Applying incorrect rule – did not use the correct ratio of shaded to striped beads
These students did not correctly apply the rule of relationship between the number of sets and the striped and shaded beads. They could be asked to use their rule to check the numbers of striped and shaded beads with different numbers of sets. This kind of exploration could be supported by the resource, Necklace patterns.
Using an incorrect sequential relationship to complete the table
These students assumed that the sequence of sets in the table continued 1, 2, 3, 4, 5, 6, etc and used a sequential strategy to solve for those numbers. This error could be a reading error and it is likely that students will only need to be directed to check the number of sein the table to correct their own work. The purpose of this resource is to encourage students to think about the patterns in terms of how many striped/shaded beads there are for each set, rather than 'sequentially'. Numbers like 10 and 40 support this.
Incomplete/insufficient explanation of how to work out the number of striped or shaded beads from the number of sets
Encourage the student to identify what is happening from one shape to the next to develop a sequential idea of how the pattern grows. The resource, Continue the patterns looks at developing repeating patterns and explaining the rules at Level 3. Students could share their rules for the patterns in small groups and check that each others' rules work for all members of the pattern. Once students can identify the sequential rule they could look at developing a functional rule (see Description of a sequential rule below).
Description/explanation of a sequential rule or counting in 2s or 1s
For students who described a sequential rule, ask them how they might find a rule that would work for any given number, e.g., How many sticks for shape 100? Trying to use the sequential rule is unwieldy and the need for a functional rule can become evident. Additionally, as students apply their sequential rule they may see the connection between the number they are adding on to the previous shape and the coefficient of n (shape number) of the functional rule. Explanation does not refer to the number of sets and both striped and shaded beads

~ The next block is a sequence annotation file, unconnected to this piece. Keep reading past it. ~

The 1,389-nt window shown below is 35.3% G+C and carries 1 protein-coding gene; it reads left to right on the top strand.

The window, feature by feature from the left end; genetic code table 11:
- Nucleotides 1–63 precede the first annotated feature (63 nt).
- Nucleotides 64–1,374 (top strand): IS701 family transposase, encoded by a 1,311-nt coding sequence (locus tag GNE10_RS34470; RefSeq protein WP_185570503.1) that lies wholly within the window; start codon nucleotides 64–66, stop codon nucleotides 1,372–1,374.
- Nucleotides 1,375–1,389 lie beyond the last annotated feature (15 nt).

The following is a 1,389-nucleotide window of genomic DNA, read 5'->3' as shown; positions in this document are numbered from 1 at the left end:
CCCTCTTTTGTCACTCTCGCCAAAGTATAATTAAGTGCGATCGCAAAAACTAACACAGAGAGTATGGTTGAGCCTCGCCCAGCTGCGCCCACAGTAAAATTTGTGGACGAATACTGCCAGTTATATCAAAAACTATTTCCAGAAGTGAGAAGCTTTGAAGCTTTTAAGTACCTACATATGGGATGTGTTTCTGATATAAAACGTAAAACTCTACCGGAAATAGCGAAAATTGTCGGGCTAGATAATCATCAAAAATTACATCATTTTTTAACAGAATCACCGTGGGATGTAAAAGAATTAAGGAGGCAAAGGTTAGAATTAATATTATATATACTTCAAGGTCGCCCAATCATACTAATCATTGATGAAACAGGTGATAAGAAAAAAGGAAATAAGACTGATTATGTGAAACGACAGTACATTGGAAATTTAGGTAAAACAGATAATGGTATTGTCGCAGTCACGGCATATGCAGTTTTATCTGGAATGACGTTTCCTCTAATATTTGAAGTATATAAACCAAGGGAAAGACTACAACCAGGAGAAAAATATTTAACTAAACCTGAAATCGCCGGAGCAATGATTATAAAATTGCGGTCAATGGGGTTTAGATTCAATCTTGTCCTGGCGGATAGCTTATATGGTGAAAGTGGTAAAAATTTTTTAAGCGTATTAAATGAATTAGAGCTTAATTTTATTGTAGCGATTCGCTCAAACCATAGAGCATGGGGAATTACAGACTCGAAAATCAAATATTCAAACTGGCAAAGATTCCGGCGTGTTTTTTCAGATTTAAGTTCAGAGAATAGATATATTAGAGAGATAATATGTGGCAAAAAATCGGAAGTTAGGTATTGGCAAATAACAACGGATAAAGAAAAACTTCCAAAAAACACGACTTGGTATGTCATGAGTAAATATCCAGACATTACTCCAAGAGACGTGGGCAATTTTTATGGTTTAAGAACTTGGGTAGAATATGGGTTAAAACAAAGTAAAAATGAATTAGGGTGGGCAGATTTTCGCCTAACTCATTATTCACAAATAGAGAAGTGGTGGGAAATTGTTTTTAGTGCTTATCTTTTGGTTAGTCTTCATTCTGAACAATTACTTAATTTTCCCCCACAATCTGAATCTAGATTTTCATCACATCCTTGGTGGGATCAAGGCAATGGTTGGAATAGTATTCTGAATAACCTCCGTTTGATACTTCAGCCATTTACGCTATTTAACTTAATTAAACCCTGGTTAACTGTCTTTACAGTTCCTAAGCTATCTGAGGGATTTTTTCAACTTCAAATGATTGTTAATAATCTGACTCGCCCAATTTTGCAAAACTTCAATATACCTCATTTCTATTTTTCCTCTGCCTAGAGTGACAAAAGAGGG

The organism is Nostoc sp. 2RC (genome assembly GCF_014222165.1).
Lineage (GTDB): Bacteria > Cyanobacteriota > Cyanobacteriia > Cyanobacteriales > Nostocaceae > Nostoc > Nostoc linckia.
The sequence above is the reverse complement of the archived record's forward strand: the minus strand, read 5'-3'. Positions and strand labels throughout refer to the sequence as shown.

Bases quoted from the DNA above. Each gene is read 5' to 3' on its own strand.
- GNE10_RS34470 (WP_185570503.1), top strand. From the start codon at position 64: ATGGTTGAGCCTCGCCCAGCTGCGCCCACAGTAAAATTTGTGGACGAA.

Students who did not refer to both variables (striped and shaded) may simply need to be asked about the other variable. As the number of shaded beads matched the number of sets, they may have felt it was self explanatory. They could be asked to describe the pattern for a different repeating pattern.
Providing a sufficient explanation – Peer assessment
Many of the students gave explanations that were just sufficient, but did not fully describe or explain how they worked it out. These students could share their explanation (or explanations from this resource) in a group to identify details and clarify ideas that are needed in their explanations. Students could develop criteria for an explanation and do some peer assessments. They could also have a "sufficient" explanation modelled and made explicit to them. The criteria might include the following ideas written in students' own words:
 specific details;
 appropriate use of or reference to examples;
 justification;
 clarity to another reader.
Click on the link to the English resource Writing an explanation for further information or ideas about supporting selfassessment.